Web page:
It wasn’t too long ago that I was in your shoes. Just a little over a year ago, I was the senior that had a month left. One month left in the hometown that I grew up in. One month left with the friends that I didn’t want to leave. One month left in the place that I had called “my school” for the past four years. You are probably thinking the same things I thought whenever it came down to only 30 days left. You’re probably scared, nervous, worried, or anxious. Maybe you’re like me and are dying to get out of high school, ready to start a new chapter. Or maybe you aren’t so ready yet. Maybe you’re wishing for a little more time.

As scary as it is, this month you have left will fly by. You’ll blink and you’ll be standing in your cap and gown, waiting for your name to be called to receive your diploma. You’ll look back on your last four years at your school and wonder why time went by so fast. It’ll be bittersweet. However, trust me when I say that you have so much to look forward to. You are about to begin taking the steps to build your future. You are going to grow and learn so much more than any high school class could teach you. You are going to meet amazing people and accomplish amazing things. So, as scared as you might be, I encourage you to take that first step out of your comfort zone and face this world head on. Chase your dreams and work towards your goals. You are smart. You are brave. You are capable of achieving amazing things. All your life, the lessons you have learned have prepared you for this point in your life. You are more than ready.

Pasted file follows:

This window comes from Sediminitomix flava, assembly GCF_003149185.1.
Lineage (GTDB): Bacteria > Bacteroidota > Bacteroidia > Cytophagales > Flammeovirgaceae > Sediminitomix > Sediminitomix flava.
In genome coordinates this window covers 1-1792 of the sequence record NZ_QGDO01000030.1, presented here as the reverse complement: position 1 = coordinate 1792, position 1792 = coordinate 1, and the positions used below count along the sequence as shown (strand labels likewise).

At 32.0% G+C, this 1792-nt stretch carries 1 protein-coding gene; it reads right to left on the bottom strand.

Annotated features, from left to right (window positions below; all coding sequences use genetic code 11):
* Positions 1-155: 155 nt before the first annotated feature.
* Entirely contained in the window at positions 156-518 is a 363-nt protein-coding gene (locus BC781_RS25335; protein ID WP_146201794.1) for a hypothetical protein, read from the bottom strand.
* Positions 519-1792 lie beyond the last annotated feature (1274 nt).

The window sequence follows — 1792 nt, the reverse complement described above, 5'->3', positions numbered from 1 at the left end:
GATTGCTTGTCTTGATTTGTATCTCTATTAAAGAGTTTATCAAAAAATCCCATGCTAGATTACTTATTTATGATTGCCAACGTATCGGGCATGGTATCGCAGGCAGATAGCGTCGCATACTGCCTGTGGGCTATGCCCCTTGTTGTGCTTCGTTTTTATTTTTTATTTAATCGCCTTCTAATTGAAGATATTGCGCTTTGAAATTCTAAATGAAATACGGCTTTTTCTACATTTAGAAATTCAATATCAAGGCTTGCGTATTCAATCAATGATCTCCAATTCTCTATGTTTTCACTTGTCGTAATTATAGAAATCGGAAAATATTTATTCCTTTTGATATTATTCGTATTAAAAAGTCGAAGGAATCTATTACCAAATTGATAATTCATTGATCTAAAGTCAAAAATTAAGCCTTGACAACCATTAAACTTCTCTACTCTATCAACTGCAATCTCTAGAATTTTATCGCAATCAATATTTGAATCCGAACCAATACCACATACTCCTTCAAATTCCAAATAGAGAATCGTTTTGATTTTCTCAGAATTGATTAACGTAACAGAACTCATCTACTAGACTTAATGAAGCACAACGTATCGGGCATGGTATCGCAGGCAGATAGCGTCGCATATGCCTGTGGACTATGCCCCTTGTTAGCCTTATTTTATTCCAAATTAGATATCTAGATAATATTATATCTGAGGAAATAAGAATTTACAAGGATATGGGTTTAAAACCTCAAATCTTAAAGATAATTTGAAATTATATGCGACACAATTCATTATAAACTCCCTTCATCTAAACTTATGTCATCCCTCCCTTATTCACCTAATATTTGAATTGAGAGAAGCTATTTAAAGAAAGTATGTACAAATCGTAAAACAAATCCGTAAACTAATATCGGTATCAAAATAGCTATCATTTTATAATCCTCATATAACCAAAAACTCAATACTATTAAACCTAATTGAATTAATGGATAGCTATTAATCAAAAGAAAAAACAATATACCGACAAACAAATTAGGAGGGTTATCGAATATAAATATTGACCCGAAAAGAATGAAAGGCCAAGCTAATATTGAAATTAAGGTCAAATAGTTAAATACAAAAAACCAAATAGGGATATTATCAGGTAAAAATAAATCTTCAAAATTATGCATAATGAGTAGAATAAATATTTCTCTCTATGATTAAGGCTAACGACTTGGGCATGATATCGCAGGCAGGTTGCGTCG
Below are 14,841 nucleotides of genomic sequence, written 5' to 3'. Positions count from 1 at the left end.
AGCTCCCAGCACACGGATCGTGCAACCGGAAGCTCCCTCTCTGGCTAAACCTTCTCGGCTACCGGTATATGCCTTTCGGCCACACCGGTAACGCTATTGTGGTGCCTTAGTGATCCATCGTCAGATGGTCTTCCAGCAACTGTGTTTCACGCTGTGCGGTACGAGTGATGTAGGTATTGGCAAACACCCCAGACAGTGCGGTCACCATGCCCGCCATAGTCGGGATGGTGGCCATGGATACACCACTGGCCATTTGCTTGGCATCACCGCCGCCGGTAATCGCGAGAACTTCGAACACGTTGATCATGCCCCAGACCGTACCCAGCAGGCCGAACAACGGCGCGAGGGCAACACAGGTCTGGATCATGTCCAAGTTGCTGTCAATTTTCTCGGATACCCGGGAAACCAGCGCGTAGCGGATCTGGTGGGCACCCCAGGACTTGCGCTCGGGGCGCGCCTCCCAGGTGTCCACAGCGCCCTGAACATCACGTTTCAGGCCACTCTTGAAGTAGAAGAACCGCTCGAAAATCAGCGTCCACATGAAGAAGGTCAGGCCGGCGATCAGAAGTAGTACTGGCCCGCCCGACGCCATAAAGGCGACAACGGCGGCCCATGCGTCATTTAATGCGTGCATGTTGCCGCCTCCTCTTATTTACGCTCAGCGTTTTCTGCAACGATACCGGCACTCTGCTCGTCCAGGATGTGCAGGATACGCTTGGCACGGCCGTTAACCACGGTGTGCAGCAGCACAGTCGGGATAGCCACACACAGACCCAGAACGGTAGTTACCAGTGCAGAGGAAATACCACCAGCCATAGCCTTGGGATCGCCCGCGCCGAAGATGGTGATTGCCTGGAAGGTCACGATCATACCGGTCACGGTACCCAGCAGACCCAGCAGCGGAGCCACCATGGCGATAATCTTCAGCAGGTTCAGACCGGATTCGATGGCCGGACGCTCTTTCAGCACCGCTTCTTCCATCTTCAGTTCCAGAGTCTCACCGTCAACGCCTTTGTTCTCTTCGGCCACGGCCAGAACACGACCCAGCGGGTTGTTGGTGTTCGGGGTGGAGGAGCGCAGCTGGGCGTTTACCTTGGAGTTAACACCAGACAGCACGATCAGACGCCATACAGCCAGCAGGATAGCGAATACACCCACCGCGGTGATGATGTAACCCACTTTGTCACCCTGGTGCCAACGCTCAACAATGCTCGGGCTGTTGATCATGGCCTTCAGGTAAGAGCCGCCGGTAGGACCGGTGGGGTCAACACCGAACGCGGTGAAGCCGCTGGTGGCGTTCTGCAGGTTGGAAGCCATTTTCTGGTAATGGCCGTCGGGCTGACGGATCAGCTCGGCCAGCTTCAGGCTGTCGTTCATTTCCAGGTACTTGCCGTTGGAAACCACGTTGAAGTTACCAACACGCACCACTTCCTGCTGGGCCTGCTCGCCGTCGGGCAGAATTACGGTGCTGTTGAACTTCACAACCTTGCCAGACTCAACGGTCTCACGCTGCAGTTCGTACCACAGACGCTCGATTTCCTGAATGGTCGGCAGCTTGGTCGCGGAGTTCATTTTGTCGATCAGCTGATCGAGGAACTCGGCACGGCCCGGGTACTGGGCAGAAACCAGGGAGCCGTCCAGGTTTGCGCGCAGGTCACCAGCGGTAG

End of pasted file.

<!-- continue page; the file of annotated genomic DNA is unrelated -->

There are times when you will feel alone, scared, or confused. There are times when it won’t always be easy. But those are the times when you will shine the most because I know you will work through whatever problems you may face. Don’t think of the bad times as a terrible thing. Use them all as learning experiences. As author Joshua Marine once said, “Challenges are what make life interesting and overcoming them is what makes life meaningful.”

You might think that this is the end. However, it’s not. This is only the beginning. Trust me when I say that the adventures and opportunities you are about to face are nothing compared to high school. Whether you are going to college, going to work, or something else, this is the beginning of your journey called life. It will be exciting, it will be terrifying, but it will all be worth it.

So, as you walk out of your high school for the very last time, I encourage you to take a deep breath. Relax. You’ll always have the memories to look back on from high school. But your time is now, it begins today. Embrace it.

Cover Image Credit: http://i.huffpost.com/gen/1152445/images/o-HIGH-SCHOOL-GRADUATION-facebook.jpg

Related Content

Connect with a generation
of new voices.

We are students, thinkers, influencers, and communities sharing our ideas with the world. Join our platform to create and discover content that actually matters to you.

Learn more Start Creating

Social Media Can Bridge The Gap Of Communication Between The Two Genders

We have small devices hidden in the back pockets of our jeans that give us access to billions of users across the Internet, and all it takes is one post to spark a revolution.

54
views

You spend time at least once a week going through your social feed. You even spend time once a day going through your social feed.

There is a power in the words you speak and post online, and these very words can impact others' lives, negatively or positively. As an example, according to the Huffington Post, women are met with being "…ignored, trivialized, or criticized by men…" online mainly because the rift between the two genders prevents proper communication.